November 10, 2009 5:31 PM
L is for Lawyers... and That's Good Enough for Them
Posted by Zach Lowe
To celebrate the fortieth anniversary of Sesame Street, The Am Law Daily--whose first Halloween costume was Count Von Count--reached out to two lawyers who have been around for much of the show's success: Roger Zissu, a founding partner of Fross, Zelnick Lehrman & Zissu who has done IP work for Jim Henson entities for decades, and Daniel Victor, who just a month ago left Sesame Workshop after 15 years as general counsel and executive vice president. Here are some of their memories of America's happiest street.
On Jim Henson and the founding of Sesame Street:
Zissu: [Henson] went to the University of Maryland and started getting involved with theater and puppets in the 1950s. You hear that now, and it's like, puppets? Do something practical! But Jim saw something that nobody originally saw. He created his own empire.
Victor: Sesame Street was supposed to be a one-year experiment, you know. Jim and Joan Ganz Cooney [ed. note: Cooney is the founding producer of the Children's Television Workshop, now known as Sesame Workshop] just decided to throw their creative stuff out there and share it. That was their collaboration--and it began without any lawyers. They had no lawyers at the start. But then it became a phenomenon. I mean, in six months it was an absolute phenomenon. And then lawyers of one kind or another started formalizing the various relationships.
On memorable cases or deals:
Victor: There have been a couple of deals I've worked on in the last 15 years that were really transformative. The first would be the acquisition of what we'll call the Sesame Street muppets from Henson Associates [ed. note: Henson Associates, Henson's production company, is now known as the Jim Henson Company]. Just defining a Sesame Street muppet versus a Muppet Show muppet was incredibly difficult. There were of course the stars--Cookie Monster and Big Bird on Sesame Street and Miss Piggy and the like on the Muppet Show. Only one lived in both worlds, and that was Kermit the Frog. Those were easy. But then you had a whole bunch of other characters on Sesame Street that aren't really featured and have no proper names, but we needed them on Sesame Street anyway. There was one character always being tortured by Grover. He had a big blue head. We called him Big Blue Head. He had no name. How do you make sure you get the rights to that character?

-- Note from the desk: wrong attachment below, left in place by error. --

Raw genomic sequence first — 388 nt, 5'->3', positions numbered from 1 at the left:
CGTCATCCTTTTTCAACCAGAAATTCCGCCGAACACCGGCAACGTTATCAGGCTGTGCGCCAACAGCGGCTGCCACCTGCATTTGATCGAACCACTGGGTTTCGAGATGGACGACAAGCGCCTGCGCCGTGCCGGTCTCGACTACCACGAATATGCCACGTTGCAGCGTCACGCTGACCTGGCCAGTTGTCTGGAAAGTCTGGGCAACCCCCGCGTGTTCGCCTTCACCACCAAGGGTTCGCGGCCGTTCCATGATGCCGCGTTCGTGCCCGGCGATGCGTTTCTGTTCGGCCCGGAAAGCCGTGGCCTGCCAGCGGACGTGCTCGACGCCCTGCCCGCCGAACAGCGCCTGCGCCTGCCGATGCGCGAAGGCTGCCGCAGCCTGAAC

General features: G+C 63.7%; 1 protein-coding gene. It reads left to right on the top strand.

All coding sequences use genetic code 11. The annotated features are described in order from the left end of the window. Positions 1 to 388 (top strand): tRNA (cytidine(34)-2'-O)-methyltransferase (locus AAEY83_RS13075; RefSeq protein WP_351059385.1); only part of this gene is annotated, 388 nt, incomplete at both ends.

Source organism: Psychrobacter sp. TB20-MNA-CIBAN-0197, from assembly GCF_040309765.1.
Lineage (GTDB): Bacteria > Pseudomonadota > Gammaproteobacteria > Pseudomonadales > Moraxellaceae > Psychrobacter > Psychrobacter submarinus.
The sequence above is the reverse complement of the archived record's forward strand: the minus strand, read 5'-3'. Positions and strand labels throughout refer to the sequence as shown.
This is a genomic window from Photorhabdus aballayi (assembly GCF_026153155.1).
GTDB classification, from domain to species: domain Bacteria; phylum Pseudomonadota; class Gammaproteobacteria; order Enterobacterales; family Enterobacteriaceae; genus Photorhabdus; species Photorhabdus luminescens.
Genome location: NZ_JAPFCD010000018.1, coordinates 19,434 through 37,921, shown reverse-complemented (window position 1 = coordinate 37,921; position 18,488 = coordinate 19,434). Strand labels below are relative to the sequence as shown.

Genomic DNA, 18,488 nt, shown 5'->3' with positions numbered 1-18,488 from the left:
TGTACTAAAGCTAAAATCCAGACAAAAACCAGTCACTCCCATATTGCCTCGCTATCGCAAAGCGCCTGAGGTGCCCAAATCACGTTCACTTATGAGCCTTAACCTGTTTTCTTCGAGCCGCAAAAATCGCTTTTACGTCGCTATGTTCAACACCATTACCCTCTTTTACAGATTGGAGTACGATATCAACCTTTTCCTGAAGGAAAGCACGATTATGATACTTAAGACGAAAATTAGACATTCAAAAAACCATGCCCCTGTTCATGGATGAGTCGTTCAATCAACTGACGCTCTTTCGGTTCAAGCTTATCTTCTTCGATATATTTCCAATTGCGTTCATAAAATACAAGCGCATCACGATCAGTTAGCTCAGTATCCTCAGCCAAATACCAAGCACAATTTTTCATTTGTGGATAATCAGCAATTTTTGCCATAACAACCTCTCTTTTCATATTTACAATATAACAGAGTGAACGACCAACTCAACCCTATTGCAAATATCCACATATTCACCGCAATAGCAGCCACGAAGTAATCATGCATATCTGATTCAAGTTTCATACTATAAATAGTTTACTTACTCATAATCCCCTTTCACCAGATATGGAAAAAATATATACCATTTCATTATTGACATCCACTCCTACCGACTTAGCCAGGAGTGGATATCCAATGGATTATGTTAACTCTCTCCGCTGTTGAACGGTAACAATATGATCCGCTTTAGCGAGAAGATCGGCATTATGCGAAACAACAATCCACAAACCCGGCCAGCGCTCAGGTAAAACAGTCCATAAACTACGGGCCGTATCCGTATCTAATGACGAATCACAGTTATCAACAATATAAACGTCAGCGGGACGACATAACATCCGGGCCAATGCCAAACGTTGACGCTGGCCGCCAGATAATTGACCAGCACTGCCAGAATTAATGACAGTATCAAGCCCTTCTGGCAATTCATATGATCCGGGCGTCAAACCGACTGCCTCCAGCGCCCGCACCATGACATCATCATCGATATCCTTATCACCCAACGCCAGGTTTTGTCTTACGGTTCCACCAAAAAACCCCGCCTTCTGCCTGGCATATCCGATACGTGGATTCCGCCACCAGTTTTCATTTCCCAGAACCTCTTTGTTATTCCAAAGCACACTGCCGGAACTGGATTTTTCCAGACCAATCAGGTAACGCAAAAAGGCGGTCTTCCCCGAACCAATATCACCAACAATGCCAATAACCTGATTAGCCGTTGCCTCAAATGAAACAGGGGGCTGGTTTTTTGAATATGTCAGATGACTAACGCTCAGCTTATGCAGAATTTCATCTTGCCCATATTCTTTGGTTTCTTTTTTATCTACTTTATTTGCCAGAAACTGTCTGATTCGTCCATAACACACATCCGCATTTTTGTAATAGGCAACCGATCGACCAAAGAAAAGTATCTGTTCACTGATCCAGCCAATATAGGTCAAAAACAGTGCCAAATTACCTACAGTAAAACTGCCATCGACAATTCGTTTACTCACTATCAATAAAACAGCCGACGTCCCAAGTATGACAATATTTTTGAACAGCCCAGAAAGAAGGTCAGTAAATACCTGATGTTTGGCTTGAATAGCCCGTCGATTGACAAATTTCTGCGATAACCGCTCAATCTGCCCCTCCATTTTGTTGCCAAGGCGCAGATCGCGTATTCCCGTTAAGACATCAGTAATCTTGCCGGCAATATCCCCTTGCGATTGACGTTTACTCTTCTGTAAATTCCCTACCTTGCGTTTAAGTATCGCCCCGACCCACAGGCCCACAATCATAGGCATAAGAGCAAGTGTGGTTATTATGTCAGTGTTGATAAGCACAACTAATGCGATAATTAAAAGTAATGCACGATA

So we ended up defining general categories of muppets--muppet species. I made up some of the names. There were "Honkers," which were characters who pushed their noses and their noses would make a noise like a little horn. The Grouches are also a species. We made sure to include muppet family members, such as Elmo's father and mother and any relatives they might have. And even their pets.
We also had to preserve our rights to the distinctive Sesame Street muppets that were parodies of pop culture figures. We had Bah-Bah Walters and Polly Darton, for instance.
Zissu: People were always ripping off the Muppets or Sesame Street in one way or another. We had to bring many, many claims against infringers. It was usually either people making puppets or porcelain figurines with their likenesses. But I remember one trial when we went against this pair of brothers from Chicago--the Felese brothers. Sesame Street and the Muppets had licensed to one of the major store chains the right to make reversible belts that had pictures of characters like Big Bird, and these guys--the Felese brothers--brought a claim that they had thought of the idea first and given it to Sesame Street.
Our defense was that they hadn't given us the idea and that it's an obvious idea--putting characters on a belt. Nobody can own that idea. They claimed it was a trade secret. We could never find out what their trade secret was. That was the big secret of the case, it turns out.
On being involved with Henson and Sesame Street:
Zissu: I only got to go to the offices once or twice, but going there was so fun. They had all of these puppets and characters around everywhere. And every year Jim would throw a big party around Christmas at his townhouse in Manhattan, and it would always be decorated in an interesting way with all the characters. He was a genius, and he is greatly mourned.
Victor: It was just a terrific job. You really can't find a more fun practice, a more diverse practice. It's still a small company, so you can really make a difference. [Ed. note. Victor assures us he had nothing to do with Cookie Monster's recent embrace of fruits and vegetables and his declaration that cookies are "a sometimes food"]. You really can't beat it.
Zissu: I always loved the Count. I like his accent. [Slips into vampire voice] Vun, Two, Three...
Victor: Grover. He's a very global, international character if you watch the show. He travels all over the world and wreaks havoc, but always in a well-meaning way.
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